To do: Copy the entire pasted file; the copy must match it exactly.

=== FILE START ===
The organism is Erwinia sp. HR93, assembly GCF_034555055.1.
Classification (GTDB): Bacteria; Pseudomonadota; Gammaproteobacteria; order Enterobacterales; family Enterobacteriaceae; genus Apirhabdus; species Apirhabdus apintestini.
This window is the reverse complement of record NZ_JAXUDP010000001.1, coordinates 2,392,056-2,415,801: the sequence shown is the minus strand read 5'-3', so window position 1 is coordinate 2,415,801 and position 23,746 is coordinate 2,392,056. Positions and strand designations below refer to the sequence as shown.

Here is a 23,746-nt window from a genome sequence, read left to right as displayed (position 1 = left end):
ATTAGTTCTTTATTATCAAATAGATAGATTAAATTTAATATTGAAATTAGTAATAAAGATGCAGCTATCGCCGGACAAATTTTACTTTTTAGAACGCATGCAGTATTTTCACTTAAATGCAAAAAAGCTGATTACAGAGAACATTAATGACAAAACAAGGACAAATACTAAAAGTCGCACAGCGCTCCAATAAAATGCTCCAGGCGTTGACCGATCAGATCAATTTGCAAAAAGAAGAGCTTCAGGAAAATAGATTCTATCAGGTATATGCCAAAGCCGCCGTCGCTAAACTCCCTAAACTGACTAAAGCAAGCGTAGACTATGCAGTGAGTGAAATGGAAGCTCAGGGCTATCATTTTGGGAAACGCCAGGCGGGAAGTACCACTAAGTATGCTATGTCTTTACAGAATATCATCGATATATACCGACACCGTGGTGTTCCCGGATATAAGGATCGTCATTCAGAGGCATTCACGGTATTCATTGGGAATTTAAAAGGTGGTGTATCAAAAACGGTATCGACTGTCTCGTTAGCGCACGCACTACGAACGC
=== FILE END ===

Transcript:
The organism is Erwinia sp. HR93, assembly GCF_034555055.1.
Classification (GTDB): Bacteria; Pseudomonadota; Gammaproteobacteria; order Enterobacterales; family Enterobacteriaceae; genus Apirhabdus; species Apirhabdus apintestini.
This window is the reverse complement of record NZ_JAXUDP010000001.1, coordinates 2,392,056-2,415,801: the sequence shown is the minus strand read 5'-3', so window position 1 is coordinate 2,415,801 and position 23,746 is coordinate 2,392,056. Positions and strand designations below refer to the sequence as shown.

Here is a 23,746-nt window from a genome sequence, read left to right as displayed (position 1 = left end):
ATTAGTTCTTTATTATCAAATAGATAGATTAAATTTAATATTGAAATTAGTAATAAAGATGCAGCTATCGCCGGACAAATTTTACTTTTTAGAACGCATGCAGTATTTTCACTTAAATGCAAAAAAGCTGATTACAGAGAACATTAATGACAAAACAAGGACAAATACTAAAAGTCGCACAGCGCTCCAATAAAATGCTCCAGGCGTTGACCGATCAGATCAATTTGCAAAAAGAAGAGCTTCAGGAAAATAGATTCTATCAGGTATATGCCAAAGCCGCCGTCGCTAAACTCCCTAAACTGACTAAAGCAAGCGTAGACTATGCAGTGAGTGAAATGGAAGCTCAGGGCTATCATTTTGGGAAACGCCAGGCGGGAAGTACCACTAAGTATGCTATGTCTTTACAGAATATCATCGATATATACCGACACCGTGGTGTTCCCGGATATAAGGATCGTCATTCAGAGGCATTCACGGTATTCATTGGGAATTTAAAAGGTGGTGTATCAAAAACGGTATCGACTGTCTCGTTAGCGCACGCACTACGAACGC